Tuesday, April 17, 2012

Crossing the Gulf of Mexico - Part One

Photo credit: Thanks, Raymond!
Leaving Kemah for ports unknown has an anticlimactic feel. You toss off the dock lines, wave goodbye to your neighbors and proceed to spend the next seven hours trying to get out of Galveston Bay. But it's not without its own brand of excitement. You do get the pleasure of navigating one of the busiest shipping channels in the world. More than 7,000 ships and 150,000 barges pass through the Houston Ship Channel each year, and we probably saw every toxic chemical known to man being transported to and from Houston (I can't imagine anyone ever needing that much benzene!). To make matters even more sporting, there's not much wiggle room in the channel. Once outside those red and green markers, the depths drop rapidly, making a shared space with Mr. Benzene your only option. Really though, the ship channel wasn't that bad. We stayed to the far right, kept a sharp watch and only almost got run over once.

We got a late start on Tuesday, and by early evening we were coming past Galveston into the Gulf of Mexico. It had been a little stormy that day, so the winds were brisk with four to six foot seas rolling us about as we tacked back and forth to get beyond the long stone jetties that flank the entrance to the bay. Of course, with each tack we crossed the ship channel again, and though during the day the big ships are impossible to miss, taking up your entire field of vision, at night it was another story. They were like hulking blocks of shadow with three tiny lights on top barreling into the Gulf at 20 knots. I found how difficult they were to see quite disconcerting, and needless to say we got our diminutive butts out of the shipping lane as soon as we got past the jetties, one of which we came a bit too close to for comfort.

That's right about the time that my violent bout of seasickness kicked in, laughing in the face of all the ginger I'd consumed. I won't bore you with the graphic details, but suffice to say I spent the next two days dry heaving and curled up in the fetal position sweating buckets. Vlad was kind enough to turn the fan on for me. Thank goodness my brother came with us because it would have been a pretty horrendous first voyage for Vlad with his only companion, besides the hedgehog, totally incapacitated. I think we might have made it as far as Beaumont.

Once out into the Gulf of Mexico, it took us 10 full days to reach Key West. We traveled more than 1,000 miles, generally heading south, southeast and east, with the occasional north and west thrown in (dang that Russian). The first week we went very slowly due to storms and the wind - which kept pushing us toward the Yucatan (too bad David didn't have his passport). My dad told me later that he went down to my mom's house, and she showed him where we were on the Spot tracker. Not being nautically inclined, he asked my mom if we were making good time, and she replied that it was the worst progress she'd ever seen. She described that first week to me as "like watching paint dry," which wasn't an inaccurate description since we I'm pretty sure we went backwards for two days.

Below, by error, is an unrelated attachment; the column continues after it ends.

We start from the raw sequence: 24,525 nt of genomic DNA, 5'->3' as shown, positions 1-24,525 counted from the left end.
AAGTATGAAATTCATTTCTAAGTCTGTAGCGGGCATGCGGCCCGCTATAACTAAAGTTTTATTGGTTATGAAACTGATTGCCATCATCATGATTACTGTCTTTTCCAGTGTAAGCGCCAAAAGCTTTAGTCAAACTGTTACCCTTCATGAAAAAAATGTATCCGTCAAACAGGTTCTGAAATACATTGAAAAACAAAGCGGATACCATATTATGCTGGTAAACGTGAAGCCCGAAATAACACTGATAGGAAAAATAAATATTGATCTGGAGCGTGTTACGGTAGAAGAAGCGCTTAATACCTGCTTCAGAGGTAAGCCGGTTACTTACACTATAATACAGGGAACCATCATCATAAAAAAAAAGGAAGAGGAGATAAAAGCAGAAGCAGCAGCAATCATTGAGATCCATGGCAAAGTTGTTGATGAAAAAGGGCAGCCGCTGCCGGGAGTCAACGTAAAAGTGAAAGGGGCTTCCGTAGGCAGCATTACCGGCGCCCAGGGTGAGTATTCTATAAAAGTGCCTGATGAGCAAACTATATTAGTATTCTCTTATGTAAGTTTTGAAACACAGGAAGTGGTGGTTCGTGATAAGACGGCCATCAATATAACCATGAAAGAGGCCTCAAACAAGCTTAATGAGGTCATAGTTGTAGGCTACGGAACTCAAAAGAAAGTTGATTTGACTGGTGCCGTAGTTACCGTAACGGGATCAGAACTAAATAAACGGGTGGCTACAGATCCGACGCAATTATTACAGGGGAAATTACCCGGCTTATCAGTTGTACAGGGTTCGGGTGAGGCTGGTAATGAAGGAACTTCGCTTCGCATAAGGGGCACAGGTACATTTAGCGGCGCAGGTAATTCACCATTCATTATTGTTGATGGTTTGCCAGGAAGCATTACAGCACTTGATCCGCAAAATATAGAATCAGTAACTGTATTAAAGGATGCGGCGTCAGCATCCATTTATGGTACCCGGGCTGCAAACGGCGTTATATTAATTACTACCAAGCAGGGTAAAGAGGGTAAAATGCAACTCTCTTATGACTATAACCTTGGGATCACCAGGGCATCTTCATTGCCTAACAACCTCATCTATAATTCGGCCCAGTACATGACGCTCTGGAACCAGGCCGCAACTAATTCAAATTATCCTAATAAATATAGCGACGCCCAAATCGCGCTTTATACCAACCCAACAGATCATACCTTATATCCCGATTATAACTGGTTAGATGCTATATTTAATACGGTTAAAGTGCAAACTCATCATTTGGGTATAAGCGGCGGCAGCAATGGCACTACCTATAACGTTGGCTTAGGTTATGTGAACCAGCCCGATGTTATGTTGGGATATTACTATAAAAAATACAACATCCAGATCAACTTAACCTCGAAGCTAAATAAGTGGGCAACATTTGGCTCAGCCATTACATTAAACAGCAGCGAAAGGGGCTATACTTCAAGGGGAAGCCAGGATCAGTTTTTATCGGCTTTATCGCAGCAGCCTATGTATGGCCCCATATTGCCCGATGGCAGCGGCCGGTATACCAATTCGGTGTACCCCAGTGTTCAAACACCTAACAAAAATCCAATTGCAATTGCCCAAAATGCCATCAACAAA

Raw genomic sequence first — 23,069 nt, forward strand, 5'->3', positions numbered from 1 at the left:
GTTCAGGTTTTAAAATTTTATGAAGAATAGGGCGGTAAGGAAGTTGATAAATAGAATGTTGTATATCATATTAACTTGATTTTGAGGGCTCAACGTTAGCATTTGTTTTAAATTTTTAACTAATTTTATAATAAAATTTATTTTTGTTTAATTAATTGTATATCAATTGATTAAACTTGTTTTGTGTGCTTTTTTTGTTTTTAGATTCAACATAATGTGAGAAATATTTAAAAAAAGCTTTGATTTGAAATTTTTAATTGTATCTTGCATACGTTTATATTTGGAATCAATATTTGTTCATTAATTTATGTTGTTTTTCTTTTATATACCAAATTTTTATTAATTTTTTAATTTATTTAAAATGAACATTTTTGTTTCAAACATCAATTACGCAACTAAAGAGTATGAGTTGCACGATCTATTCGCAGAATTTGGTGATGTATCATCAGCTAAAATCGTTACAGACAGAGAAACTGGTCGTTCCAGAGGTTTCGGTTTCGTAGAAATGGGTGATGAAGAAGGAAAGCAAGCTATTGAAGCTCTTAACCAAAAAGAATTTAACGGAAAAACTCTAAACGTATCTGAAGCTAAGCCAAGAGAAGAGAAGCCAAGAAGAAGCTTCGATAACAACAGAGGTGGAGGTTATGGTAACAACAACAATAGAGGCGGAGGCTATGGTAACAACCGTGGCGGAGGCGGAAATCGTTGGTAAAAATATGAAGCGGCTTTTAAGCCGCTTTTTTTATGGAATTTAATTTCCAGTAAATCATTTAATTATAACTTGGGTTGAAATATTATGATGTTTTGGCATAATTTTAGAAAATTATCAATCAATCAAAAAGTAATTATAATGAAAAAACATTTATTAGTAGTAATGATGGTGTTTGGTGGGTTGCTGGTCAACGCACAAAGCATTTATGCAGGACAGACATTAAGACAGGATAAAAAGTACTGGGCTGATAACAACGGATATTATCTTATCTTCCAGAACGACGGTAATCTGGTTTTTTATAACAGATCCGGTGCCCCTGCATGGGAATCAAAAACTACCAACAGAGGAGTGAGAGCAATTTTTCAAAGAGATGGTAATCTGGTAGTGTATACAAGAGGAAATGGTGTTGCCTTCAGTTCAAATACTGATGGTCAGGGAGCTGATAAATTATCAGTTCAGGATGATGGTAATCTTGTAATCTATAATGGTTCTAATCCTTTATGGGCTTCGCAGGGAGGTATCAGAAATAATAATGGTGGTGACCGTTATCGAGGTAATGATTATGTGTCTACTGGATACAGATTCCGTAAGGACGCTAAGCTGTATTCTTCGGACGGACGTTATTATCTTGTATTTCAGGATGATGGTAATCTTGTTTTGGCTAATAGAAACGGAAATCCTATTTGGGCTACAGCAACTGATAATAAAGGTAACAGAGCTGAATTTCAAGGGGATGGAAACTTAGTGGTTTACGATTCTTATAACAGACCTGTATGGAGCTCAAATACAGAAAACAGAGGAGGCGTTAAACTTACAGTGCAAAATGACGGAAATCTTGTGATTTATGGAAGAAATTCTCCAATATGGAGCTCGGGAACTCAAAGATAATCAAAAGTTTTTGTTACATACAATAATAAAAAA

At 2:00 a.m. on Sunday morning when we had more miles to go than we did on Friday afternoon, I had generally decided that the whole thing sucked and that I hated the Gulf of Mexico and that I could really use a beer and maybe a sandwich made from something besides peanut butter and jelly. But then we got some wind. What will follow on the blog for the next few days are the highlights of our trip, the things that we found interesting, beautiful, bizarre and frustrating. And I promise I'll explain the Russian.


  1. Reading your posts are a bad thing to do at work. Cracked up at the ginger comment.

    1. I did too. Someone gave me "ginger tea" once when I had a sore throat and just about gagged on it. It reminded me of that.

  2. 'Watching paint dry' HAHAHAHA! Hey, you made it. I'm guessing the sea sickness went away? Please tell me that it went away. Poor you. I can only think that this was your baptism by fire and that all will be smooth sailing and fair winds from now on. Yep. That's the thought I'm holding for you.

  3. Sounds like you had an interesting trip. Looking forward to seeing more.

  4. I'm so sorry you were sick. :( I think that is a big reason we are planning on holing up in Galveston for a day or two. Hopefully the rest of the passage was easier on you then the start!

  5. Oh yes, first passage - third - twenty-third... never know what you're going to get - sea sickness sucks. Here's hoping for some more fun, in the fun to suck ratio! :)

  6. Hahahah. Now you know why I don't go sailing all the time. I get sick sometimes out in the bay. It is not fun. Sorry I had to laugh Glad you arrived safe

  7. Waiting with anticipation for the highlights (along with a photo with you two in it!). So glad you guys made it across safely!

  8. Attila,

    Bless your heart!!! I always was my most sick when the wind was at our back. I never felt like the damn boat was moving. I did much better sailing into the wind. Ginger was an absolute bust for me too. I bought the wrist bands with the nodule that sit over the pulse point in your wrist. I didn't have the "hung over" feeling and I could put them on or pull them off at will!! If you get the chance, take some time to sea kayak. I loved it as well and it was a guaranteed NO SEA SICKNESS!!!! :D I can't wait to hear more about your journey. Good sailing to you and Vlad and be blessed!!!!